Retina/Uveitis Quiz 17

Scott Burk, MD/PhD | Massachusetts Eye and Ear Infirmary, Harvard Medical School
Mary Coday, MD | Massachusetts Eye and Ear Infirmary, Harvard Medical School

February 19, 1997
Figure 1
Figures 1-2. Fundus photographs of a 69 year old man who noted a sudden dense paracentral scotoma.
Figure 2
Questions and Answers
1. What is your diagnosis?
Answer: Branch retinal artery occlusion (BRAO)

2. What is the most likely etiology for this condition?
Answer: Embolic occlusion is the most common cause of BRAO.

3. What are the most common sources of emboli to the retina?
Answer: Calcific, vegetative and thrombotic emboli may originate in the heart, while cholesterol, fibrinoplatelet, and calcific emboli tend to originate in the carotids, most commonly at the carotid bifurcation.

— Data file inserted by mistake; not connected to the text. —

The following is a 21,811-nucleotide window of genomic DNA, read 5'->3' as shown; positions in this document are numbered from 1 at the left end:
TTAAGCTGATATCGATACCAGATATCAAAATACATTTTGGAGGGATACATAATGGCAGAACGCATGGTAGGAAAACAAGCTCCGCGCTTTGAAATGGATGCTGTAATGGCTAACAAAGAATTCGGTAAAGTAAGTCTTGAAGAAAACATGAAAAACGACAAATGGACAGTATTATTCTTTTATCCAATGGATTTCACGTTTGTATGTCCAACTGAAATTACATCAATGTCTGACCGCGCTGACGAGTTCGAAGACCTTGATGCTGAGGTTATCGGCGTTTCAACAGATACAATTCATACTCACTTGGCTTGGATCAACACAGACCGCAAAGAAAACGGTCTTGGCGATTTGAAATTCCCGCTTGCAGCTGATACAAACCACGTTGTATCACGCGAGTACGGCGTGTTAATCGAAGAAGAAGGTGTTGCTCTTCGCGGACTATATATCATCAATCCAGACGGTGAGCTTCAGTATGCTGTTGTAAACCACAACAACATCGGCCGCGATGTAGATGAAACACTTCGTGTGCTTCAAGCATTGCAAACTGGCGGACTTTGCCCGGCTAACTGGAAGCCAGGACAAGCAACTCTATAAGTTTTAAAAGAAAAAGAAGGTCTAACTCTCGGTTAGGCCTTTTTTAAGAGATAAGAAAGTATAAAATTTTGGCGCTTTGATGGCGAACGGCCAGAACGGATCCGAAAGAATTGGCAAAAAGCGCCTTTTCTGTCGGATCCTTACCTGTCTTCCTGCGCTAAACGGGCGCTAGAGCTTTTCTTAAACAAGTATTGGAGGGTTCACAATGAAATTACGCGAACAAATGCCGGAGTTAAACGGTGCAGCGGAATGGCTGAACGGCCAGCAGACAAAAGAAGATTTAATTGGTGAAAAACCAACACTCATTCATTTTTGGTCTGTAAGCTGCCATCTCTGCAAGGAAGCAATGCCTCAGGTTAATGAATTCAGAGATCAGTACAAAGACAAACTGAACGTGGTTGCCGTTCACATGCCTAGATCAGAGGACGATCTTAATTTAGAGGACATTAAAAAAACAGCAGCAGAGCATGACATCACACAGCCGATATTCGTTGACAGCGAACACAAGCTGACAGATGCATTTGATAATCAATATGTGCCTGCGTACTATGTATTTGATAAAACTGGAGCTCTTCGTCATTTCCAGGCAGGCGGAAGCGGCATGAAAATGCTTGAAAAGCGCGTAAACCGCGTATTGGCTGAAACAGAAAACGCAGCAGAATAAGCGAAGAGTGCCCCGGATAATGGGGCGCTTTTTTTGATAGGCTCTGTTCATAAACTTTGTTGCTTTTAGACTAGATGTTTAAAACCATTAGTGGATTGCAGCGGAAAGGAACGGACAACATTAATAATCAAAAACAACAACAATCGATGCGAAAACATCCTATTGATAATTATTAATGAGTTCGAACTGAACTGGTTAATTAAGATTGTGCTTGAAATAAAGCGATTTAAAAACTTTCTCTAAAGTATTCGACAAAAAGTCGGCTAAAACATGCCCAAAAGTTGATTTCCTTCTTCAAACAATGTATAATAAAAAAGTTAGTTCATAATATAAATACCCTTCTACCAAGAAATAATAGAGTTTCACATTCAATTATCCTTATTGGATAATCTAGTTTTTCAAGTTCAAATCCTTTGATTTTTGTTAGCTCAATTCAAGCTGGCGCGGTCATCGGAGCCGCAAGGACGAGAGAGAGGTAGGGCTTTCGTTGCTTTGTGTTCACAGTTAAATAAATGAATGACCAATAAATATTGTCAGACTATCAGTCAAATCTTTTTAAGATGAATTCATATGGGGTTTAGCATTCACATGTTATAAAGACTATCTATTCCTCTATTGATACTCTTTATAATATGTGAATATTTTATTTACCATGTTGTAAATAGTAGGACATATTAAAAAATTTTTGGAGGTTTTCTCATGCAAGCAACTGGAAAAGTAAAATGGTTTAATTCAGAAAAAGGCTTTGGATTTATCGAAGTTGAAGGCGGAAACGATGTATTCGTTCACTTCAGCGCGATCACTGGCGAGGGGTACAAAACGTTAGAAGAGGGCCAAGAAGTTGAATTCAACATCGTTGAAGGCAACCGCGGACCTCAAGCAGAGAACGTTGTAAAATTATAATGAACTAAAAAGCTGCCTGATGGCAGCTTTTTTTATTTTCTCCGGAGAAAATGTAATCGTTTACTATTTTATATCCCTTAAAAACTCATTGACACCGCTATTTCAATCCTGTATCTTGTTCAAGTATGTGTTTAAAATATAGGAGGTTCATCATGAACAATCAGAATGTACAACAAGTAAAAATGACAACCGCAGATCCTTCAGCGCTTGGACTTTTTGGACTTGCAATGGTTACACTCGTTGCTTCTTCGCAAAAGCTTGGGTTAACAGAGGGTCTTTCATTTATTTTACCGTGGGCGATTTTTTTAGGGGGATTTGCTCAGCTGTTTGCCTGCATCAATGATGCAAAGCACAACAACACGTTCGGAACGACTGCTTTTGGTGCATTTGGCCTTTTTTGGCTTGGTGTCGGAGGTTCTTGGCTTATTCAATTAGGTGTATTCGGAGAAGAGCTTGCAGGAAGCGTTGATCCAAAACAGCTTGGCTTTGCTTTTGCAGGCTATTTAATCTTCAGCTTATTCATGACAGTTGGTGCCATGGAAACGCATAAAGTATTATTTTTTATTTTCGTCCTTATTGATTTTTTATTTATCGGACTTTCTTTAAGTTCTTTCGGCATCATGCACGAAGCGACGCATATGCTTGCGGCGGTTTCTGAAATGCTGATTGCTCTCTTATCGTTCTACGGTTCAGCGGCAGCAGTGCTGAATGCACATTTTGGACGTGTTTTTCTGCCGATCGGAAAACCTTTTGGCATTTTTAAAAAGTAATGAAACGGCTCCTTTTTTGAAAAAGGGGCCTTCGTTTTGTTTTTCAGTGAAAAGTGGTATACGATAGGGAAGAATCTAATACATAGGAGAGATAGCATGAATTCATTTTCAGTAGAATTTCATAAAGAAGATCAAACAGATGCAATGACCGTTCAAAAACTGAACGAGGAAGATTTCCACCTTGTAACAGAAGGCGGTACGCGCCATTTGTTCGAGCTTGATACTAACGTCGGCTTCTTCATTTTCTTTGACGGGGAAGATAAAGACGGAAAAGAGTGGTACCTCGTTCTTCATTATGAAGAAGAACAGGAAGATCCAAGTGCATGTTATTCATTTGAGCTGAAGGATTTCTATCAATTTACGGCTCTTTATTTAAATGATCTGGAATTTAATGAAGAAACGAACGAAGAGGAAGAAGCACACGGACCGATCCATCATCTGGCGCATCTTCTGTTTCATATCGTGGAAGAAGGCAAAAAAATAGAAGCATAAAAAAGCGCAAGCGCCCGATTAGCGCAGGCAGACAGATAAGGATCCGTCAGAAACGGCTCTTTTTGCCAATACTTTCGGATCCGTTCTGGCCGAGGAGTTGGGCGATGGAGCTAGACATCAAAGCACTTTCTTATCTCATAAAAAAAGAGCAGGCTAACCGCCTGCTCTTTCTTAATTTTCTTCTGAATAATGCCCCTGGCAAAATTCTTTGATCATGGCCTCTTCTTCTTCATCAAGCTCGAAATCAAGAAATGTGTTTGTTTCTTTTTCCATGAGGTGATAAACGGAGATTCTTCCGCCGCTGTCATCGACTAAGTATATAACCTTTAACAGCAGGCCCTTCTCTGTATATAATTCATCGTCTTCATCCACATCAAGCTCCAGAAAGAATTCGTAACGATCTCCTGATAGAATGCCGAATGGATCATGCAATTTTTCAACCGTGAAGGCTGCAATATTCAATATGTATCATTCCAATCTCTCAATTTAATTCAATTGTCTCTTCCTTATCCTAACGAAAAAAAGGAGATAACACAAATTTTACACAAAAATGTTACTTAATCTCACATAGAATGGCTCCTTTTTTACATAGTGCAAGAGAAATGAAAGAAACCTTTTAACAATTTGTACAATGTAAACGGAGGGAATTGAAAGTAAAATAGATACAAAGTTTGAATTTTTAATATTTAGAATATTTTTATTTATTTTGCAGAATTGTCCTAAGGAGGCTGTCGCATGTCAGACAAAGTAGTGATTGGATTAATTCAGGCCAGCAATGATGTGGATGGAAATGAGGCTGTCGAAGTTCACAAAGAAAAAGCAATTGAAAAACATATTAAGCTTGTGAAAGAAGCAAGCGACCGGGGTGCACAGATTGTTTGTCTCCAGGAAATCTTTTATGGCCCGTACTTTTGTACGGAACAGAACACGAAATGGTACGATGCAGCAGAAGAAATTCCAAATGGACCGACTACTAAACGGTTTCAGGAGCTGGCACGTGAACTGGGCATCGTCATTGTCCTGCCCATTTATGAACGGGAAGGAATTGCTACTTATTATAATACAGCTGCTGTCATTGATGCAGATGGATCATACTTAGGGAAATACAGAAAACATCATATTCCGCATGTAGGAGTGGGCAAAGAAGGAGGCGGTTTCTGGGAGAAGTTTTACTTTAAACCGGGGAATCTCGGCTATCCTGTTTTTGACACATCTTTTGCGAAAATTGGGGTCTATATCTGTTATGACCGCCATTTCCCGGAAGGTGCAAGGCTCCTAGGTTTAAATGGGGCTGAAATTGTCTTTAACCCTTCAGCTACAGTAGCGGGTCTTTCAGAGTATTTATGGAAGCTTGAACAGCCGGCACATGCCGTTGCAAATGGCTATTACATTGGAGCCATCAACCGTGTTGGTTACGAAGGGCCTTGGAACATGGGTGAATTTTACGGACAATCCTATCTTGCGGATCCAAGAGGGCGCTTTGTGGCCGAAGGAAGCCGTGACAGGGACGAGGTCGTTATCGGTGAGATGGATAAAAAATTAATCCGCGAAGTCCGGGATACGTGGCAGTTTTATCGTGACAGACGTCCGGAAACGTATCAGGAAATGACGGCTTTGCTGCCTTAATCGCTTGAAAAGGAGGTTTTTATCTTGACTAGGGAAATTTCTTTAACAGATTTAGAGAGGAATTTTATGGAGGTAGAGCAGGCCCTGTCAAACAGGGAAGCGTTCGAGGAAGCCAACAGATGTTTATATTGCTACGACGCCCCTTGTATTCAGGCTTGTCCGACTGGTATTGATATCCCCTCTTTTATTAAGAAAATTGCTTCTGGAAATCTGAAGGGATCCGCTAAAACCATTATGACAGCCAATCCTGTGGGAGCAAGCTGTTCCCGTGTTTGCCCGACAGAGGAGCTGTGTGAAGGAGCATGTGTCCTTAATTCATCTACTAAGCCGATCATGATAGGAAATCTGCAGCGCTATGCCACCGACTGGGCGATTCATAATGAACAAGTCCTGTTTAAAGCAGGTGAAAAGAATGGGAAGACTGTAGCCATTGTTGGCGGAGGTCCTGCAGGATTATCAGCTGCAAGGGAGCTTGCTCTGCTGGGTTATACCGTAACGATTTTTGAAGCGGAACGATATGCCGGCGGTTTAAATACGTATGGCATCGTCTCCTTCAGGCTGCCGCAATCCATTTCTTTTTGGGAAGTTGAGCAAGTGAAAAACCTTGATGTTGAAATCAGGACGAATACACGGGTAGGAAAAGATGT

4. Why is the affected area characteristically whitened?
Answer: The retinal ischemia results in diminished ATP production, and as a result cells cannot maintain their transmembrane gradients of fluid and electrolytes. Sodium, water, and calcium rush INTO the cells resulting in cellular swelling and death. The swollen cells scatter light resulting in a white appearance.

5. What other clinical investigations should be considered?
Answer: Given that the majority of BRAOs are due to embolic disease on should investigate to find the source of emboli. This would generally include carotid Doppler ultrasound, and an echocardiogram and a 24 hour Holter monitor study. Evaluation by the patients internist is generally helpful.

6. How would you treat this patient?
Answer: While there is no proven treatment, ocular massage, and lowering intraocular pressure may dislodge an embolus. In general treatment must be aimed at identifying and alleviating the underlying problem. Patients should be instructed about modifying atherosclerotic risk factors, antiplatelet therapy may be instituted, and carotid endarterectomy might be considered in patients with significant carotid disease.